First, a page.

Things/agents/particulars are defined by participation in such a becoming reality.  If novelty and the potential for change is true, then things are indeed exhausted by their relations (as Massumi points out); that is, things are exhausted by the relation of mutually relating to an unspecified future.  So it is the indeterminacy of the future which "trumps all."  Agentially speaking, however, there is an upside to this indeterminacy: the freedom of things.

An unspecified future means that things - individuals - can be otherwise than what they are, i.e. self-determining.  If this were not true the inner power for things/agents to self-determine would mean nothing.  In this way not only are relation and change ultimacies, but freedom, too, becomes an ultimate metaphysical category.  Here a long-lasting truth of existentialism, construed in the form of modern agentialist metaphysics (Stengers, Latour) but also found in process-relational philosophy (Whitehead, Deleuze), rears its head.

Sunday, April 13, 2014

quote of the day

Reason liberates its own spaces and its own demands, and in the process fundamentally revises not only what we understand as thinking, but also what we recognize as “us.”
- Reza Negarestani

Wednesday, April 9, 2014

Philadelphia Summer School in Continental Philosophy

I am very proud to announce that as of today we've officially obtained approval to host the first annual "Philadelphia Summer School in Continental Philosophy" at Immaculata University this coming August. This is fantastic news and I am elated to be co-organizing this year's event!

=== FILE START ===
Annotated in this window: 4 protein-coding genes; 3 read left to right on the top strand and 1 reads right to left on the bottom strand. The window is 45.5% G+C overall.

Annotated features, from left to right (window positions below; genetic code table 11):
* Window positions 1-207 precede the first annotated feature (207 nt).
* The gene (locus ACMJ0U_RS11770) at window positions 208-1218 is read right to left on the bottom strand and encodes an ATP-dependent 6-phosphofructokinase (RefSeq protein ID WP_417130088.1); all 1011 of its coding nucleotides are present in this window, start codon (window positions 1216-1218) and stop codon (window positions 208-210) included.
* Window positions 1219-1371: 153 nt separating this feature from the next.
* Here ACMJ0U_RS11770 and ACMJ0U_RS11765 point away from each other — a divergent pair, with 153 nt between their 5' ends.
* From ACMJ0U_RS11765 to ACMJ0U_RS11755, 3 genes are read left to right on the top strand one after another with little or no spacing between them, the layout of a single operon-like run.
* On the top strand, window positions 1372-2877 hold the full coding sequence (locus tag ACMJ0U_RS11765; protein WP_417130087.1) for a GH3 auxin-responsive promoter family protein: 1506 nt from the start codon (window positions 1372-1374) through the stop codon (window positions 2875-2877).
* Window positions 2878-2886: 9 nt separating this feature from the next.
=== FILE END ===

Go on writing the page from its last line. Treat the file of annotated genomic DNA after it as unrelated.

Details will be forthcoming in the next few weeks, including our main school "leader" and the specific topic that we'll be studying.

I'll post an official CFP here at After Nature. But until then stay tuned and please help spread the word about what I hope will prove to be an exciting and fruitful gathering and exhange of ideas!

Monday, April 7, 2014

What is mathematics about?

Interesting article, HERE.  Some highlights below:
To the question: ‘Is mathematics about something?’ there are two answers: ‘Yes’ and ‘No’. Both are profoundly unsatisfying. 
The ‘No’ answer, whose champions are known as nominalists, says that mathematics is just a language. On this view, it is just a way of talking about other things, or a collection of logical trivialities (as Singer claims), or a formal manipulation of symbols according to rules. 
Nominalism might have a certain down-to-earth appeal, but further reflection suggests that it can’t be right. Although manipulation of symbols is useful as a technique, we also have a strong sense that mathematics makes objective discoveries about a terrain that is in some sense ‘out there’.  
It seems as if pure mathematics reveals the topography of a region whose truths pre-existed investigation, even language. 

Wednesday, April 2, 2014

some afternoon reflections and an interesting interview with Kadmon ofAllerseelen (Natur Spiritualität Part 3)